Patterns of treatment and costs of intermediate and advanced hepatocellular carcinoma management in four Italian centers

September 3, 2019


  • Marco Volpe



Hepatocellular carcinoma (HCC) is a severe health condition associated with high hospitalizations and mortality rates, which also imposes a relevant economic burden.


The aim of the present survey is to investigate treatment strategies and related costs for HCC in the intermediate and advanced stages of the disease.

Patients and methods

The survey was conducted in four Italian centers through structured interviews with physicians. Information regarding the stage of disease, treatments performed, and related health care resource consumption was included in the questionnaire. Direct health care cost per patient associated with the most relevant treatments such as sorafenib, transarterial chemoembolization (TACE), and transarterial radioembolization (TARE) was evaluated.


Between 2013 and 2014, 285 patients with HCC were treated in the four participating centers; of these, 80 were in intermediate stage HCC (Barcelona Clinic Liver Cancer Classification [BCLC] B), and 57 were in the advanced stage of the disease (BCLC C). In intermediate stage HCC, the most frequent first-line treatment was TACE (63%) followed by sorafenib (15%), radiofrequency ablation (14%), and TARE (1.3%). In the advanced stage of HCC, the most frequently used first-line therapy was sorafenib (56%), followed by best supportive care (21%), TACE (18%), and TARE (3.5%). The total costs of treatment per patient amounted to €12,214.54 with sorafenib, €13,418.49 with TACE, and €26,106.08 with TARE. Both in the intermediate and in the advanced stage of the disease, variability in treatment patterns among centers was observed.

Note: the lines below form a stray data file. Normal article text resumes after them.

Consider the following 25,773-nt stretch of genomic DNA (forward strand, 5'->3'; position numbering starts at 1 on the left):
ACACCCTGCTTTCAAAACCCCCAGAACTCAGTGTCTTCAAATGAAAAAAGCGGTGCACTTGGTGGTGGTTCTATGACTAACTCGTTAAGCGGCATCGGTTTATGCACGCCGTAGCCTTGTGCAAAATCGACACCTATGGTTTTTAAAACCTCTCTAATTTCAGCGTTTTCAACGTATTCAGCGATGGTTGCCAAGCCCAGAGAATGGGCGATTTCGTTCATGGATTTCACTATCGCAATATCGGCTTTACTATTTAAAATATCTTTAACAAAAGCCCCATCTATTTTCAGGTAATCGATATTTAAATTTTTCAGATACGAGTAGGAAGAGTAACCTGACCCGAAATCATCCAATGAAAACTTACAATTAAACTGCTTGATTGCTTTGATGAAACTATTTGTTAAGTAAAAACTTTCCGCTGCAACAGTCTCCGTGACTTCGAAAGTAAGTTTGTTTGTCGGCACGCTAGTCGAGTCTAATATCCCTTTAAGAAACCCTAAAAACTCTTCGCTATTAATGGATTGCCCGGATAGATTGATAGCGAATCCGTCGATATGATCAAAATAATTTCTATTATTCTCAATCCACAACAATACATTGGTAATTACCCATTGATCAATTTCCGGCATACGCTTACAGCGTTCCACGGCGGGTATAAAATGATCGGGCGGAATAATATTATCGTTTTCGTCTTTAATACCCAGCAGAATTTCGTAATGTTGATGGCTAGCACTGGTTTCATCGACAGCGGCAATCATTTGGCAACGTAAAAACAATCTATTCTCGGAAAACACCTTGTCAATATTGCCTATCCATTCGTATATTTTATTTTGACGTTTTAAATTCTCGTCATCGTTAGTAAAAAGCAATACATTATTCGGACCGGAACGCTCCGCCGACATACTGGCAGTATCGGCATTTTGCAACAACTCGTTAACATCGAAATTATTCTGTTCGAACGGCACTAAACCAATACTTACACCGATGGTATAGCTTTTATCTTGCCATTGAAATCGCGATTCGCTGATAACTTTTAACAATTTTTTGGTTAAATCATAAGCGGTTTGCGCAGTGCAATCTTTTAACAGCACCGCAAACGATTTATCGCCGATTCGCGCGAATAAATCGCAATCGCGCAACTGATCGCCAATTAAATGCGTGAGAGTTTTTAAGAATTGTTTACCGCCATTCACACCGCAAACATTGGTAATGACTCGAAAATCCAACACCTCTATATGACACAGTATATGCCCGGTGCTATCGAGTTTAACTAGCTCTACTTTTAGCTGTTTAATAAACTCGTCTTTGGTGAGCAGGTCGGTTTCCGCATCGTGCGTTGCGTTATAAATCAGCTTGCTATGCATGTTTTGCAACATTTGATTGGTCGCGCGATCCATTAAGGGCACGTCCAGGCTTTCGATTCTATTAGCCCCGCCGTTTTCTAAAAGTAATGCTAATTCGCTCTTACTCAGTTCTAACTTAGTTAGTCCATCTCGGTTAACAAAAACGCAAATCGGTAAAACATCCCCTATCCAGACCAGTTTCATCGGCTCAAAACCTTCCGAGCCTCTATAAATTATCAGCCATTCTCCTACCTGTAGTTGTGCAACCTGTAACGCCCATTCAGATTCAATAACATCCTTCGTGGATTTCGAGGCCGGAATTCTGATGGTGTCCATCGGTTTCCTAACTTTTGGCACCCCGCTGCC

The present analysis raises for the first time the awareness of the overall costs incurred by the Italian National Healthcare System for different treatments used in intermediate and advanced HCC. Further investigations would be important to better understand the effective health care resource usage.

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